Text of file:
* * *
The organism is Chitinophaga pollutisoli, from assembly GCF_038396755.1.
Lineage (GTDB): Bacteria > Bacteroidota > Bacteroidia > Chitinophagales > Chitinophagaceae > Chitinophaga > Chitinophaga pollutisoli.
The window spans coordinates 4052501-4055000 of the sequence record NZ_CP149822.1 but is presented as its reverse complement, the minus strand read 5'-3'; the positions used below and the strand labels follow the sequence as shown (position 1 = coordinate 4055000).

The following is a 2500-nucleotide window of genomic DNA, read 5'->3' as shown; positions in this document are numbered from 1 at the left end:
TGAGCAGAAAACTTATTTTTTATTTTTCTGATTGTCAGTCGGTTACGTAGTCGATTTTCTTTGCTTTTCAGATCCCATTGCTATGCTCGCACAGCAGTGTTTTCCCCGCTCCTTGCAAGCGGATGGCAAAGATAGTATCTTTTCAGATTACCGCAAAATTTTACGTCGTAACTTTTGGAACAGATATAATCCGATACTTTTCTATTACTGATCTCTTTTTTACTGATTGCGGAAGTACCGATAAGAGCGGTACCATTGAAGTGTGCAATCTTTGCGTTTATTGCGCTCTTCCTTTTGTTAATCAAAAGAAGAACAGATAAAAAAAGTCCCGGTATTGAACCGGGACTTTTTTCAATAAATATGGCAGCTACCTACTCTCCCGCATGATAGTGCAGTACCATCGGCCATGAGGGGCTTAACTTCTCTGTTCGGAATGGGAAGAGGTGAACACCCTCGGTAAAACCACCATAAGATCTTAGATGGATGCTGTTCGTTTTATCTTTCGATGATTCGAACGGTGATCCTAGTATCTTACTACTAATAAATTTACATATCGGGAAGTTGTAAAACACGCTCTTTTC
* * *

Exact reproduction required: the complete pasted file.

The organism is Chitinophaga pollutisoli, from assembly GCF_038396755.1.
Lineage (GTDB): Bacteria > Bacteroidota > Bacteroidia > Chitinophagales > Chitinophagaceae > Chitinophaga > Chitinophaga pollutisoli.
The window spans coordinates 4052501-4055000 of the sequence record NZ_CP149822.1 but is presented as its reverse complement, the minus strand read 5'-3'; the positions used below and the strand labels follow the sequence as shown (position 1 = coordinate 4055000).

The following is a 2500-nucleotide window of genomic DNA, read 5'->3' as shown; positions in this document are numbered from 1 at the left end:
TGAGCAGAAAACTTATTTTTTATTTTTCTGATTGTCAGTCGGTTACGTAGTCGATTTTCTTTGCTTTTCAGATCCCATTGCTATGCTCGCACAGCAGTGTTTTCCCCGCTCCTTGCAAGCGGATGGCAAAGATAGTATCTTTTCAGATTACCGCAAAATTTTACGTCGTAACTTTTGGAACAGATATAATCCGATACTTTTCTATTACTGATCTCTTTTTTACTGATTGCGGAAGTACCGATAAGAGCGGTACCATTGAAGTGTGCAATCTTTGCGTTTATTGCGCTCTTCCTTTTGTTAATCAAAAGAAGAACAGATAAAAAAAGTCCCGGTATTGAACCGGGACTTTTTTCAATAAATATGGCAGCTACCTACTCTCCCGCATGATAGTGCAGTACCATCGGCCATGAGGGGCTTAACTTCTCTGTTCGGAATGGGAAGAGGTGAACACCCTCGGTAAAACCACCATAAGATCTTAGATGGATGCTGTTCGTTTTATCTTTCGATGATTCGAACGGTGATCCTAGTATCTTACTACTAATAAATTTACATATCGGGAAGTTGTAAAACACGCTCTTTTC